Saturday, August 09, 2008

Political marital problems

Man, that would be a really sleazy move to have an affair with another woman when your wife got sick or injured. So, shame on John Edwards. And shame on the guy the Republicans actually nominated for President, John McCain, who didn't just have an affair but went so far as to leave his crippled first wife for a younger, richer woman. And good for Slate for bringing up the similarity.

4 Comments:

At Monday, August 11, 2008 at 1:35:00 PM PDT, Anonymous Victor said...

Lemme ask ... why are adultery or divorce relevant AT ALL in a presidential candidate?

It seems to me that if the reason is an absolute moral judgment that the acts are a priori permanently disqualifying (like how formal cooperation in an abortion is a canonical bar to ordination) ... that's one thing.

But if the reason has anything whatever to do with such acts being a reflection of current character and judgement, then there are some quite fundamental differences between the Edwards and McCain cases, both in their acts themselves and how the men today speak of them.

 
At Monday, August 11, 2008 at 2:21:00 PM PDT, Blogger Adam Villani said...

1. Ideally, they don't. Many perfectly capable or even exemplary Presidents had messed-up personal lives.

2. In modern politics, though, it seems to be fair game, especially since Republicans made "family values" an issue in the 1990s (conveniently forgetting Newt Gingrich's sleazy family life). And concentrating on the failings of a former Democratic candidate without mentioning the failings of the Republican candidate seems about as wise as unilateral disarmament.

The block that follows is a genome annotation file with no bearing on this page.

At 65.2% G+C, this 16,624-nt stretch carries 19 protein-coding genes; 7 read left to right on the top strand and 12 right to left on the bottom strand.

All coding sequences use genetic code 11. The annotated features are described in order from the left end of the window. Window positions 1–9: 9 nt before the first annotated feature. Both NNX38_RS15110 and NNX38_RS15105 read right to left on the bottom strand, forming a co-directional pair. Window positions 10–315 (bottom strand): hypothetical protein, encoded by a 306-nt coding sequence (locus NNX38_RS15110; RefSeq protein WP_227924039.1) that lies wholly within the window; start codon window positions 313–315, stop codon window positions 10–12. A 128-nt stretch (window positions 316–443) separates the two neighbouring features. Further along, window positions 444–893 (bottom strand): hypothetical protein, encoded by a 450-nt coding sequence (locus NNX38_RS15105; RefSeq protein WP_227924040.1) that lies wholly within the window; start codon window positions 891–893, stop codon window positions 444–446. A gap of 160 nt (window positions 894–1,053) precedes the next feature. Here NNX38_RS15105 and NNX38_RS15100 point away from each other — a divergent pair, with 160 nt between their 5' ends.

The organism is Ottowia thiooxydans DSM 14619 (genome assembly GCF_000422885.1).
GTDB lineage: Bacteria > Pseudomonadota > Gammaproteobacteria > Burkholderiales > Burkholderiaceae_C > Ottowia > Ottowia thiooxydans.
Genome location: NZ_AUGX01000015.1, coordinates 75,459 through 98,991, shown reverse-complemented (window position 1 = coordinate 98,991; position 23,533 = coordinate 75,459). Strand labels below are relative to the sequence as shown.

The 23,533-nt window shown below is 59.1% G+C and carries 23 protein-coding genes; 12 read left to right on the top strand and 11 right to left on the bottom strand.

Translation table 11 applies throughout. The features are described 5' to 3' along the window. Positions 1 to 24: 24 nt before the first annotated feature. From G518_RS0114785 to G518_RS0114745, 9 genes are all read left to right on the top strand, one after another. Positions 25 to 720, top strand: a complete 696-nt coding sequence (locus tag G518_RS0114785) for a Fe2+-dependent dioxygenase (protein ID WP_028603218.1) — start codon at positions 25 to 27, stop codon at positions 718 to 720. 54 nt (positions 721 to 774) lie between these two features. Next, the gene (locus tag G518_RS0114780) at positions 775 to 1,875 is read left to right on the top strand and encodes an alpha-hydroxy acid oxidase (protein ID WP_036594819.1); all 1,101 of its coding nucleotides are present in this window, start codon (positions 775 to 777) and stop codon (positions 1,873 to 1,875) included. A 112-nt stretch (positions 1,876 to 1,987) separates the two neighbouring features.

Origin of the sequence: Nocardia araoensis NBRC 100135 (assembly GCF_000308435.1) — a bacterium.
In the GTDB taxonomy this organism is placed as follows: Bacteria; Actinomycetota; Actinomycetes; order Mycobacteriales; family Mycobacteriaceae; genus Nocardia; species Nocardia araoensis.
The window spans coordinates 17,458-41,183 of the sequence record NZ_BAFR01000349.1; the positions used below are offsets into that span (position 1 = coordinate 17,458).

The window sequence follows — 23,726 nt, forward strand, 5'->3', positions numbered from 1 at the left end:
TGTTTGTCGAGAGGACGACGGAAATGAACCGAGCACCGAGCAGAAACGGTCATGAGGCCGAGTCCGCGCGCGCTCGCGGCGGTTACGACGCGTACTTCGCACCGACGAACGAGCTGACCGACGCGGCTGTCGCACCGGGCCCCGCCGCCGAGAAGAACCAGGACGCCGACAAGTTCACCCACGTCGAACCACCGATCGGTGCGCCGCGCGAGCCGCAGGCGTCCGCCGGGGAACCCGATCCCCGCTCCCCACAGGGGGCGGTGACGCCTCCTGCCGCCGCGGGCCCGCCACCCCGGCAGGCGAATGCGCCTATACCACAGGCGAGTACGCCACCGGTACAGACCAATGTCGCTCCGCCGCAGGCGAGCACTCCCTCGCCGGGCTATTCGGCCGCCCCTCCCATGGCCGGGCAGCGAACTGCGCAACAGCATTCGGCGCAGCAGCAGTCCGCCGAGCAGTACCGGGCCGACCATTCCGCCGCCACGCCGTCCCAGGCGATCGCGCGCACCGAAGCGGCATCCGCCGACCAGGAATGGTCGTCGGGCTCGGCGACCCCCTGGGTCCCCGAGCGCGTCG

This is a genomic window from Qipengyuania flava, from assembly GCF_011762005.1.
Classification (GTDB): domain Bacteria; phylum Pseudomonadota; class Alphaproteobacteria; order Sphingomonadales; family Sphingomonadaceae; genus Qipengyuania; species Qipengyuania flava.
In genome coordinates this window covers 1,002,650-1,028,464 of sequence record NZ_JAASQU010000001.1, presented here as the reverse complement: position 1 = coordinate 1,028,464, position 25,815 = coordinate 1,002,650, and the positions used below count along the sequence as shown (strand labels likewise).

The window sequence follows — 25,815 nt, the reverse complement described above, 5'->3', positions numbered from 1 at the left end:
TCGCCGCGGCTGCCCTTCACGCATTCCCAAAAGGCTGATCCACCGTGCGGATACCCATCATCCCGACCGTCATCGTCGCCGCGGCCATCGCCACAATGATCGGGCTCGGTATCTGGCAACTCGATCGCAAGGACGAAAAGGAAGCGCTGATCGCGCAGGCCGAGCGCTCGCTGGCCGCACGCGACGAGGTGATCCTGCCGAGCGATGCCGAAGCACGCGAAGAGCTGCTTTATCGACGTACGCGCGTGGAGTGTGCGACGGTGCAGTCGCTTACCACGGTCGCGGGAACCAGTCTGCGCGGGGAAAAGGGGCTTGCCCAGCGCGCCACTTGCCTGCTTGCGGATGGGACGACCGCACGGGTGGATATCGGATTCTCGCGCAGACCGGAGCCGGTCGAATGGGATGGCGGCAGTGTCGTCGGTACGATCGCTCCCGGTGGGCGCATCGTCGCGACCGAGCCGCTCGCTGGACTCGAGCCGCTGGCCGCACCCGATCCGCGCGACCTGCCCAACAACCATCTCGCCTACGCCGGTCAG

3. More broadly speaking, there are a lot of irrelevant things that become relevant to political campaigns. I touched on this earlier when I pointed out that the fact that McCain is old is just about the least of my problems with the guy, but if somehow that's what makes him unpalatable to the public, then I'll go with it.

 
At Thursday, August 14, 2008 at 11:50:00 PM PDT, Anonymous Victor said...

Wow ... and I though *I* was cynical. Let's see if I have your position accurately drawn. You think divorce and adultery are irrelevant, but as long as the ignorant public buys this nonsense as reason not to vote for the party you don't like, that's fine by you.

?

So on those grounds, pray tell, what is wrong then with spreading the word that B. Hussein Obama is rumored to be a Muslim (and put that way, the statement is true). After all, if somehow that's what makes him unpalatable to the public, then I'll go with it.

 
At Friday, August 15, 2008 at 1:19:00 AM PDT, Blogger Adam Villani said...

I'm going to try to get around to writing a more lengthy blog post on the election over the weekend, but just a few points here.

I don't think a candidate's personal failings are *totally* irrelevant --- character counts, but I think the emphasis people place on certain things are skewed. I think McCain's hotheadedness is a bigger character flaw than his adultery when considering one's fitness for the Presidency.

But I think it's pretty evident from the last 16 years of politics that a lot of Americans *do* care about a politician's bedroom problems. If the voters think it's relevant, it's worth at least making them aware of it.

But basically I'm sick of the Republicans winning elections by being able to control the narrative of the public debate. People voted for George W. Bush because they wanted to have a beer with him, but Bush doesn't drink and he's never been a "regular guy" no matter how much he pretends.

McCain is a "maverick" and a "centrist" who "talks straight." Obama certainly got a lot of good press early on, but since Hillary went on the attack it's all been about how elitist he is. Oh, sorry, the press is balanced... they *debate* whether he's elitist, but asking the question is more important than any conclusions.

 

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